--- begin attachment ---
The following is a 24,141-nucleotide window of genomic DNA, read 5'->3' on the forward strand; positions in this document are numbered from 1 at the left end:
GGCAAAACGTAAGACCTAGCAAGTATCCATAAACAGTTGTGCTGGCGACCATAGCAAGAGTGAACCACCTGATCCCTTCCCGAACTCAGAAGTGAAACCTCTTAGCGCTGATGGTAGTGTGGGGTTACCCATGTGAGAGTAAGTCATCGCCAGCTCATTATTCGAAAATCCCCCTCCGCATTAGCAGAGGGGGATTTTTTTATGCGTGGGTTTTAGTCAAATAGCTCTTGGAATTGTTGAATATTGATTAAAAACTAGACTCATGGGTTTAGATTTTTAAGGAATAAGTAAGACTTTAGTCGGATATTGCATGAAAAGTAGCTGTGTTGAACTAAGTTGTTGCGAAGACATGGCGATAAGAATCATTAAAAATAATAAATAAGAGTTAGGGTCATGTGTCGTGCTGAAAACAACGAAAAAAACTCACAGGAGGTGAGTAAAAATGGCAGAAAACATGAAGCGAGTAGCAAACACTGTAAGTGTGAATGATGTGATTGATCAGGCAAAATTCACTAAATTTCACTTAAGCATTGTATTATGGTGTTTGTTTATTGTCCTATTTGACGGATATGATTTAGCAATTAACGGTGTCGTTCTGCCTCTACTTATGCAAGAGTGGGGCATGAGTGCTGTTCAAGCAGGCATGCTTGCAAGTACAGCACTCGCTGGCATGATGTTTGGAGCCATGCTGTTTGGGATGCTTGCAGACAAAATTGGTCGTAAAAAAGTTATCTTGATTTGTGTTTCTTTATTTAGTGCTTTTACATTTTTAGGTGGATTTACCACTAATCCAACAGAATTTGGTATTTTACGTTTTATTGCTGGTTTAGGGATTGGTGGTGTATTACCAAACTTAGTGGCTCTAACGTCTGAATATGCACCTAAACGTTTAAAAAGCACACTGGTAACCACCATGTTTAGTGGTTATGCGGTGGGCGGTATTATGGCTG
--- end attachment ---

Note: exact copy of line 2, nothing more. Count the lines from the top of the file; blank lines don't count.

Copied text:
GGCAAAACGTAAGACCTAGCAAGTATCCATAAACAGTTGTGCTGGCGACCATAGCAAGAGTGAACCACCTGATCCCTTCCCGAACTCAGAAGTGAAACCTCTTAGCGCTGATGGTAGTGTGGGGTTACCCATGTGAGAGTAAGTCATCGCCAGCTCATTATTCGAAAATCCCCCTCCGCATTAGCAGAGGGGGATTTTTTTATGCGTGGGTTTTAGTCAAATAGCTCTTGGAATTGTTGAATATTGATTAAAAACTAGACTCATGGGTTTAGATTTTTAAGGAATAAGTAAGACTTTAGTCGGATATTGCATGAAAAGTAGCTGTGTTGAACTAAGTTGTTGCGAAGACATGGCGATAAGAATCATTAAAAATAATAAATAAGAGTTAGGGTCATGTGTCGTGCTGAAAACAACGAAAAAAACTCACAGGAGGTGAGTAAAAATGGCAGAAAACATGAAGCGAGTAGCAAACACTGTAAGTGTGAATGATGTGATTGATCAGGCAAAATTCACTAAATTTCACTTAAGCATTGTATTATGGTGTTTGTTTATTGTCCTATTTGACGGATATGATTTAGCAATTAACGGTGTCGTTCTGCCTCTACTTATGCAAGAGTGGGGCATGAGTGCTGTTCAAGCAGGCATGCTTGCAAGTACAGCACTCGCTGGCATGATGTTTGGAGCCATGCTGTTTGGGATGCTTGCAGACAAAATTGGTCGTAAAAAAGTTATCTTGATTTGTGTTTCTTTATTTAGTGCTTTTACATTTTTAGGTGGATTTACCACTAATCCAACAGAATTTGGTATTTTACGTTTTATTGCTGGTTTAGGGATTGGTGGTGTATTACCAAACTTAGTGGCTCTAACGTCTGAATATGCACCTAAACGTTTAAAAAGCACACTGGTAACCACCATGTTTAGTGGTTATGCGGTGGGCGGTATTATGGCTG